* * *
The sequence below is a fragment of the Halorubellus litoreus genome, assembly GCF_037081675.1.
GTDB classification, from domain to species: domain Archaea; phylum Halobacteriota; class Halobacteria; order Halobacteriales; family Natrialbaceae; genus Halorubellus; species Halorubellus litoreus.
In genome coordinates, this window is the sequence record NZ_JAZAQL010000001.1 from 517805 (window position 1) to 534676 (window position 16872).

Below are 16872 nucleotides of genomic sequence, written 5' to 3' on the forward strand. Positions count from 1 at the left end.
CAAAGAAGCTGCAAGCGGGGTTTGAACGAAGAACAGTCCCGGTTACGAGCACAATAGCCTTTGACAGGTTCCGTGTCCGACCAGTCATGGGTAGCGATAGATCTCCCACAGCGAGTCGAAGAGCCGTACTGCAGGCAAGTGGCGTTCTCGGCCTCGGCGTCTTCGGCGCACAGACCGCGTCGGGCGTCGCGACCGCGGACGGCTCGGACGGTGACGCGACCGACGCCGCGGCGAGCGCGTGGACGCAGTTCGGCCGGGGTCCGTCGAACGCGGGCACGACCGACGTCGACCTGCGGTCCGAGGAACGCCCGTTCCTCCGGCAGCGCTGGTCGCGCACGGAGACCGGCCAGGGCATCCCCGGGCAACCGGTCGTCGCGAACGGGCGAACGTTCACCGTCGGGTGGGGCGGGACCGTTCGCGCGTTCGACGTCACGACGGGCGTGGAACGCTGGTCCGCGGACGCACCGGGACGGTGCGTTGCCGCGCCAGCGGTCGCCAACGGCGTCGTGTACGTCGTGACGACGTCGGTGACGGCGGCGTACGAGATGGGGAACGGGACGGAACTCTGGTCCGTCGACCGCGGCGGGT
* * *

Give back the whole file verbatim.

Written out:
The sequence below is a fragment of the Halorubellus litoreus genome, assembly GCF_037081675.1.
GTDB classification, from domain to species: domain Archaea; phylum Halobacteriota; class Halobacteria; order Halobacteriales; family Natrialbaceae; genus Halorubellus; species Halorubellus litoreus.
In genome coordinates, this window is the sequence record NZ_JAZAQL010000001.1 from 517805 (window position 1) to 534676 (window position 16872).

Below are 16872 nucleotides of genomic sequence, written 5' to 3' on the forward strand. Positions count from 1 at the left end.
CAAAGAAGCTGCAAGCGGGGTTTGAACGAAGAACAGTCCCGGTTACGAGCACAATAGCCTTTGACAGGTTCCGTGTCCGACCAGTCATGGGTAGCGATAGATCTCCCACAGCGAGTCGAAGAGCCGTACTGCAGGCAAGTGGCGTTCTCGGCCTCGGCGTCTTCGGCGCACAGACCGCGTCGGGCGTCGCGACCGCGGACGGCTCGGACGGTGACGCGACCGACGCCGCGGCGAGCGCGTGGACGCAGTTCGGCCGGGGTCCGTCGAACGCGGGCACGACCGACGTCGACCTGCGGTCCGAGGAACGCCCGTTCCTCCGGCAGCGCTGGTCGCGCACGGAGACCGGCCAGGGCATCCCCGGGCAACCGGTCGTCGCGAACGGGCGAACGTTCACCGTCGGGTGGGGCGGGACCGTTCGCGCGTTCGACGTCACGACGGGCGTGGAACGCTGGTCCGCGGACGCACCGGGACGGTGCGTTGCCGCGCCAGCGGTCGCCAACGGCGTCGTGTACGTCGTGACGACGTCGGTGACGGCGGCGTACGAGATGGGGAACGGGACGGAACTCTGGTCCGTCGACCGCGGCGGGT